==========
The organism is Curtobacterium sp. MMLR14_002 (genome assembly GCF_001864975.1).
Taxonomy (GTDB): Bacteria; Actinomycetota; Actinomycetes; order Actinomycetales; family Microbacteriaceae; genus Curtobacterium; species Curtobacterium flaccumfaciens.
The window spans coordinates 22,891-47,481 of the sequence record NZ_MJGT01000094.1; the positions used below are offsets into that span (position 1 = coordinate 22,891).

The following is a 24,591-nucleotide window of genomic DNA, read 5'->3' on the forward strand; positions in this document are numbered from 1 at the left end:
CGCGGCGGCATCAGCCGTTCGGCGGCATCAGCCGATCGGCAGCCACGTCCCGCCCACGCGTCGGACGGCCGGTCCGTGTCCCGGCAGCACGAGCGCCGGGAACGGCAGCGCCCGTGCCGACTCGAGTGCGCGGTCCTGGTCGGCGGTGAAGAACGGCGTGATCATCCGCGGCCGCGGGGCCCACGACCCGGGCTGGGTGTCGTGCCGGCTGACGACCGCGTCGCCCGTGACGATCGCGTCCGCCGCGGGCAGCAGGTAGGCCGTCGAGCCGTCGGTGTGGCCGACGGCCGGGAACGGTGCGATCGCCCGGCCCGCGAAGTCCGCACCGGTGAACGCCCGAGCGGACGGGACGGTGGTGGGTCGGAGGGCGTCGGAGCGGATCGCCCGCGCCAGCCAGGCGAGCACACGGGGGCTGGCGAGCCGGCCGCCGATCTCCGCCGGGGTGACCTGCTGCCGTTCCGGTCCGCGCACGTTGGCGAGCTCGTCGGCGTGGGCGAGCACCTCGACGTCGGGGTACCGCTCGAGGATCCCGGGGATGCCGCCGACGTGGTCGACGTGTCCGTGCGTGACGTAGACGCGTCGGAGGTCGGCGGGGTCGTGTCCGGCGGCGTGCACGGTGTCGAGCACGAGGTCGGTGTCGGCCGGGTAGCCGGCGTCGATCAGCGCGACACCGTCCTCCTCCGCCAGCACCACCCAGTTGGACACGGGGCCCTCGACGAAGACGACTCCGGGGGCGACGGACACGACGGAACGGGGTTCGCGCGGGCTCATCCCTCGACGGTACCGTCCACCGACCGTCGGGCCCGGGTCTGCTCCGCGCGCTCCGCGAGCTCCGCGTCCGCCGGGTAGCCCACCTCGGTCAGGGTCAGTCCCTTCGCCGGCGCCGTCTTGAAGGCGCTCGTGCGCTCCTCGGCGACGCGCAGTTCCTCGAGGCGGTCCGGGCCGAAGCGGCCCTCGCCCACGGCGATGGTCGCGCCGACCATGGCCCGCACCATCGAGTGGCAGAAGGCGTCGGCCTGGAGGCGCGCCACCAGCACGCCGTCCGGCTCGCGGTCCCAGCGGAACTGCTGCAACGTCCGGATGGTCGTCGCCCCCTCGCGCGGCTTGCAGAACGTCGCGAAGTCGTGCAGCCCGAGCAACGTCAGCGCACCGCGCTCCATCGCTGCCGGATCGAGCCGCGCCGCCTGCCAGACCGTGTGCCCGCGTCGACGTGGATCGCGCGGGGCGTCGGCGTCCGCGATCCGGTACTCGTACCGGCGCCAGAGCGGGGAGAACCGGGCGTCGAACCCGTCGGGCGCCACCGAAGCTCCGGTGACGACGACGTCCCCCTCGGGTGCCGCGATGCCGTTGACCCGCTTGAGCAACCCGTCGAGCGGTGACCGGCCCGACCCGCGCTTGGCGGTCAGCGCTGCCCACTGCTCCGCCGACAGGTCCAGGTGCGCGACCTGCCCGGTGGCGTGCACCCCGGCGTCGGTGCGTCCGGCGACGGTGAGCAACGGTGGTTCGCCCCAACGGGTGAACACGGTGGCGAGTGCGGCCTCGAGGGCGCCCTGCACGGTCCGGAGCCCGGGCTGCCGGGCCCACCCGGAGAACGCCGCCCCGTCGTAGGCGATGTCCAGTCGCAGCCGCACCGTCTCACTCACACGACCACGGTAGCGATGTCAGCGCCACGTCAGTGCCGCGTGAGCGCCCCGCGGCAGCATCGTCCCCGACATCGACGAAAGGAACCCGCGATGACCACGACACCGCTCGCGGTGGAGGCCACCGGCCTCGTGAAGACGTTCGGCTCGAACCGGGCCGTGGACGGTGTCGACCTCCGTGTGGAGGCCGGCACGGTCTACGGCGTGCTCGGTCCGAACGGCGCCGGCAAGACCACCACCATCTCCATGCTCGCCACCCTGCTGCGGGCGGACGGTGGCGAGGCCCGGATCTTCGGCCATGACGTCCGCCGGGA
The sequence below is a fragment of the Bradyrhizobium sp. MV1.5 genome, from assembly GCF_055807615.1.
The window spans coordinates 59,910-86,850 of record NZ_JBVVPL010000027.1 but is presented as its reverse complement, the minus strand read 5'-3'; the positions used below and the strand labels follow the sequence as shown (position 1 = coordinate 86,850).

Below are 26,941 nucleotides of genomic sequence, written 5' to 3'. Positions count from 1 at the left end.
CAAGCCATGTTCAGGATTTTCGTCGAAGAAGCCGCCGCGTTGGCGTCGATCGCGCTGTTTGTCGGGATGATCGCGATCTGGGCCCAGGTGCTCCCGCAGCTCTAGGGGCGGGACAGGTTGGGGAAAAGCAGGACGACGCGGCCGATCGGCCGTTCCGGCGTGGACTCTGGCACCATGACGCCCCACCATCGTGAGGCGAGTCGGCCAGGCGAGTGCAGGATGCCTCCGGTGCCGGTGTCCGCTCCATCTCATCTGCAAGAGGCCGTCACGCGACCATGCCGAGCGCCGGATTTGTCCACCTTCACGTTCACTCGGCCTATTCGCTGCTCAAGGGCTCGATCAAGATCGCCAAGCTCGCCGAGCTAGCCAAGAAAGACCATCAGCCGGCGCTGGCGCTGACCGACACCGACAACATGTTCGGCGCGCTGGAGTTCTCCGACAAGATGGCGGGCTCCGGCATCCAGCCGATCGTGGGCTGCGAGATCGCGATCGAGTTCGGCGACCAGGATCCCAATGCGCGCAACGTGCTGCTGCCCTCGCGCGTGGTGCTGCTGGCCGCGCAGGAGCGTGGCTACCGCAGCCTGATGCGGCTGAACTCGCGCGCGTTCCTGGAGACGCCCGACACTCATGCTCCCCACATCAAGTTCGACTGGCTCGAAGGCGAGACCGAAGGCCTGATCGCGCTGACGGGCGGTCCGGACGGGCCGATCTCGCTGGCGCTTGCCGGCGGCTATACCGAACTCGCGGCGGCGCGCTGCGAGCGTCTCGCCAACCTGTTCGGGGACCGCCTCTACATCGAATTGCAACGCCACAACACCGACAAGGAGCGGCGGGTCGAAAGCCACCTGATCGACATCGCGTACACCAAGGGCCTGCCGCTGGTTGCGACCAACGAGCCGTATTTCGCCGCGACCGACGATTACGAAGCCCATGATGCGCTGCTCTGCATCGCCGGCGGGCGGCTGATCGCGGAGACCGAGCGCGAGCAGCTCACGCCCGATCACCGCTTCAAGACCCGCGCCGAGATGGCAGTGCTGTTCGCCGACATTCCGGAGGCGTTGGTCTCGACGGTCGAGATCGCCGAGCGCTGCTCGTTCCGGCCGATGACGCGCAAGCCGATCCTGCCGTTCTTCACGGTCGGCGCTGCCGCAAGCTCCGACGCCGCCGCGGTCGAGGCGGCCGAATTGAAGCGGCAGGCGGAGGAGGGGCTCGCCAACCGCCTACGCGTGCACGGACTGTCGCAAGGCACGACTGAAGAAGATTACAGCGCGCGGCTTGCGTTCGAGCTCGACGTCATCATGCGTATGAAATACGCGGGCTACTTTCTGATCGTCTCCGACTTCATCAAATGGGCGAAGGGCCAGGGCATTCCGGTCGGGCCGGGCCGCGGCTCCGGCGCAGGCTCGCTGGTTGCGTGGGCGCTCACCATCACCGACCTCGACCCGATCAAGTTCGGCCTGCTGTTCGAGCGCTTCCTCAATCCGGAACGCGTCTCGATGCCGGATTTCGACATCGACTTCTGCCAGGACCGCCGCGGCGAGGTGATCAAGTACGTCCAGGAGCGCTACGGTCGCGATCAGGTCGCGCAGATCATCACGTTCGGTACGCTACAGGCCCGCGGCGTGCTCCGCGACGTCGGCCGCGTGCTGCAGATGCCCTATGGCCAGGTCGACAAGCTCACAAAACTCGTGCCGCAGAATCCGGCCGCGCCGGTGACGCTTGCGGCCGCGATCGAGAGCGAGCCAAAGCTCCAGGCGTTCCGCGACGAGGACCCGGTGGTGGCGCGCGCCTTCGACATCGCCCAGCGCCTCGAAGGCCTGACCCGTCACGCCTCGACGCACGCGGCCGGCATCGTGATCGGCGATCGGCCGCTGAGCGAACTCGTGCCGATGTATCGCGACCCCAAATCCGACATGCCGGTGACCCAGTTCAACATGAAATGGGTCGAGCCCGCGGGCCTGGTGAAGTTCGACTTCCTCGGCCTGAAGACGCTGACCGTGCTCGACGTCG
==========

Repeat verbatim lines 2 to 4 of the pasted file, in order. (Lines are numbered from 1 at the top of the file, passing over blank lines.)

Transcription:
Taxonomy (GTDB): Bacteria; Actinomycetota; Actinomycetes; order Actinomycetales; family Microbacteriaceae; genus Curtobacterium; species Curtobacterium flaccumfaciens.
The window spans coordinates 22,891-47,481 of the sequence record NZ_MJGT01000094.1; the positions used below are offsets into that span (position 1 = coordinate 22,891).

The following is a 24,591-nucleotide window of genomic DNA, read 5'->3' on the forward strand; positions in this document are numbered from 1 at the left end: